“Foil are the dancers, it’s an art form. Épée are the chess players, it’s all about strategy. Do I want to go for a double touch? Do I want to go for a single touch? It’s all about how I play the game,” Mueller said.
“Saber is just straight instinct and gut reaction. Saber moves very, very quickly.  With épée and foil, each bout lasts three rounds (of five touches) and a maximum of 3 minutes,” she said of individual bouts at dual meets.
In foil and saber, the advancing opponent charging first takes the “right-of-way” and the other fencer has to defend. In épée, the fencer doesn’t necessarily charge. 
Students tend to gravitate to a particular style of fencing depending on their personality, said Jones.
Greene starts his new fencers in foil to help them process the game and learn the footwork, but students will sort themselves out and find the weapon that is right for them.
Protective Gear
Specially designed clothing protects fencers and is wired to catch a fencer’s strikes, thereby tallying points. Fencers wear conductive glove covers, called manchettes, on their fencing hands. 
  H-F fencers show their gear:
  from left, freshman Eleanor
  Sloan is suited for saber
  covering her arms and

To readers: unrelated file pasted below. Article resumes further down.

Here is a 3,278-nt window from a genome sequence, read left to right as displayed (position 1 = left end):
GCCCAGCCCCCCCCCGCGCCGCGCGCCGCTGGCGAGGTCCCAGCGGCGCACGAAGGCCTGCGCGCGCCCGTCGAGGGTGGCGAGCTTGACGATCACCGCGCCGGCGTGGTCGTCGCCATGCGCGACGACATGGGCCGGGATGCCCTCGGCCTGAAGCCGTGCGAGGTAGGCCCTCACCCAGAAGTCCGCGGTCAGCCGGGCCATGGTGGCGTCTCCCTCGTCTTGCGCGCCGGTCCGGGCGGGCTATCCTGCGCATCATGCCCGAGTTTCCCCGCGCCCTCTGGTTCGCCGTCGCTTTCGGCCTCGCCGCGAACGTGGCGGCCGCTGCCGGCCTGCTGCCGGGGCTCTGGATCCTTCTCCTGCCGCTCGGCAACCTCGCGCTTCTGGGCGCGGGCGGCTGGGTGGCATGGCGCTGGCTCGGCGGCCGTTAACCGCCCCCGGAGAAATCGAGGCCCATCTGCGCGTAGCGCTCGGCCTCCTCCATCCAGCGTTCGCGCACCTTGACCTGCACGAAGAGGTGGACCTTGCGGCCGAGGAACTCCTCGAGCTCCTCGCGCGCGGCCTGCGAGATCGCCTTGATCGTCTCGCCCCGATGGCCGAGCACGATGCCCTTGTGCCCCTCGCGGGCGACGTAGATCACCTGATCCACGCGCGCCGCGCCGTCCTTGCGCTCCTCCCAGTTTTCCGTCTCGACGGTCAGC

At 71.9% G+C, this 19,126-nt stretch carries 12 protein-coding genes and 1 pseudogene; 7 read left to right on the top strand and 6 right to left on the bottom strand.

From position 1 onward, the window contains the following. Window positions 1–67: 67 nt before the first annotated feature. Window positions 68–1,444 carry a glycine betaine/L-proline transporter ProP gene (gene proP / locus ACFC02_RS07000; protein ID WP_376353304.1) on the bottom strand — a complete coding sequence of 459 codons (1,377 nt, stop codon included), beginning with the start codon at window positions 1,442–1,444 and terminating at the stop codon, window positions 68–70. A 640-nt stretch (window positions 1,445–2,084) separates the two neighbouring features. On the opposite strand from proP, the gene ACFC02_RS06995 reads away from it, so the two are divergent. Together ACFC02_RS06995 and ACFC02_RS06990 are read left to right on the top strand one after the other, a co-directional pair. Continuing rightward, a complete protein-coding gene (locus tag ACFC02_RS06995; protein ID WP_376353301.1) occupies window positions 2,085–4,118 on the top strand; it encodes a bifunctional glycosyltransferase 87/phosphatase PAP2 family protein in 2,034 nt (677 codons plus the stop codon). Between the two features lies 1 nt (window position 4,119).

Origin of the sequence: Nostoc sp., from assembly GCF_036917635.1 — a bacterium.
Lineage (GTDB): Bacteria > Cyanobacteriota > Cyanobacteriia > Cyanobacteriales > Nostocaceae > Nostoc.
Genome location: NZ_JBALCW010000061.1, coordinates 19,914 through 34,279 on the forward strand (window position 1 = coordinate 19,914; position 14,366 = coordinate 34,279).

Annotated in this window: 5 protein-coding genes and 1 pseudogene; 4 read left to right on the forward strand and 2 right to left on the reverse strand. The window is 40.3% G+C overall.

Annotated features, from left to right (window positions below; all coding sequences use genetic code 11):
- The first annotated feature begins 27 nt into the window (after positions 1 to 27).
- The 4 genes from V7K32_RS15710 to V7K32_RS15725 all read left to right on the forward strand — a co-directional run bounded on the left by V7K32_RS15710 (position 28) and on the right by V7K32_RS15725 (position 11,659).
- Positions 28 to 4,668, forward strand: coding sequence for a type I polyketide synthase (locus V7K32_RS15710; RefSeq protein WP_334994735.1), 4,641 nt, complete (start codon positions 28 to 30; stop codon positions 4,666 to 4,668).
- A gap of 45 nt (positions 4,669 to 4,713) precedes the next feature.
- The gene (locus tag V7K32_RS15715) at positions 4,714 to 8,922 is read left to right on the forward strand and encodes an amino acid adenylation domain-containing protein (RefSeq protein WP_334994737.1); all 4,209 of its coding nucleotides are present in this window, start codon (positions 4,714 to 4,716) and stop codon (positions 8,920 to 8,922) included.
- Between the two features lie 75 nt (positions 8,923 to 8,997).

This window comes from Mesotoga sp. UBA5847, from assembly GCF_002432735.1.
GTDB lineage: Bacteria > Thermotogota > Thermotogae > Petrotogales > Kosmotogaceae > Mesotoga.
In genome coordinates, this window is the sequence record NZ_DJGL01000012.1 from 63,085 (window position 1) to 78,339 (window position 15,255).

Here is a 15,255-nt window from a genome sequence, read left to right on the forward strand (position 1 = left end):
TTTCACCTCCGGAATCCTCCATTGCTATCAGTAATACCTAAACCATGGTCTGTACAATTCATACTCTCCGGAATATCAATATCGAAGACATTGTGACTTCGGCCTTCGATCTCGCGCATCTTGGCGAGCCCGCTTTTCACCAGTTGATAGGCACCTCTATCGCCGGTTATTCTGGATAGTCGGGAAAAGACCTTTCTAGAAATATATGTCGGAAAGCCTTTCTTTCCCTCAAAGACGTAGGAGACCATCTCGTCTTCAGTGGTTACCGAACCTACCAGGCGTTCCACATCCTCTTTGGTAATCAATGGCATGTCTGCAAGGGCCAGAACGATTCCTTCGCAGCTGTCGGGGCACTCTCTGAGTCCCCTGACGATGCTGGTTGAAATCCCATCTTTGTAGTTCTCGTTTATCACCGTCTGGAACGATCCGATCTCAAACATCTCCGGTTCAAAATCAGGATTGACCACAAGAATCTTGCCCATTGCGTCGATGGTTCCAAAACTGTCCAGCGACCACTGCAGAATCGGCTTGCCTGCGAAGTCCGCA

chest, junior Kobe Baker
  wears "whites" for full
  body protection as an
  épée competitor and
  freshman Chase Bethea
  wears a lamé for foil. 

Their weapons have sockets. Wiring from the socket is attached to a connection in the glove. The lamé is an electrically conductive jacket worn by foil and saber fencers. The student’s lamé is tethered to a scoring box. 
Épée fencers wear breeches, long sleeve jackets and vests. A plastron gives an extra layer of under-arm protection. Over a white jacket, saber fencers wear long-sleeved lamé to protect their arms and chest, and foil fencers wear lamé vests to protect the chest.
“Saber is a slashing weapon so you have to hit in the correct target area,” Mueller said. The weapons for foil and épée have a flat tip that presses in when the opponent is struck. 
“Foil and épée have to push the tip hard enough so that it registers” for a point, she explained.
The face mask is meant for protection, especially for saber fencers who are allowed to strike the head. The dark mesh mask also means opponents can’t look each other in the eye.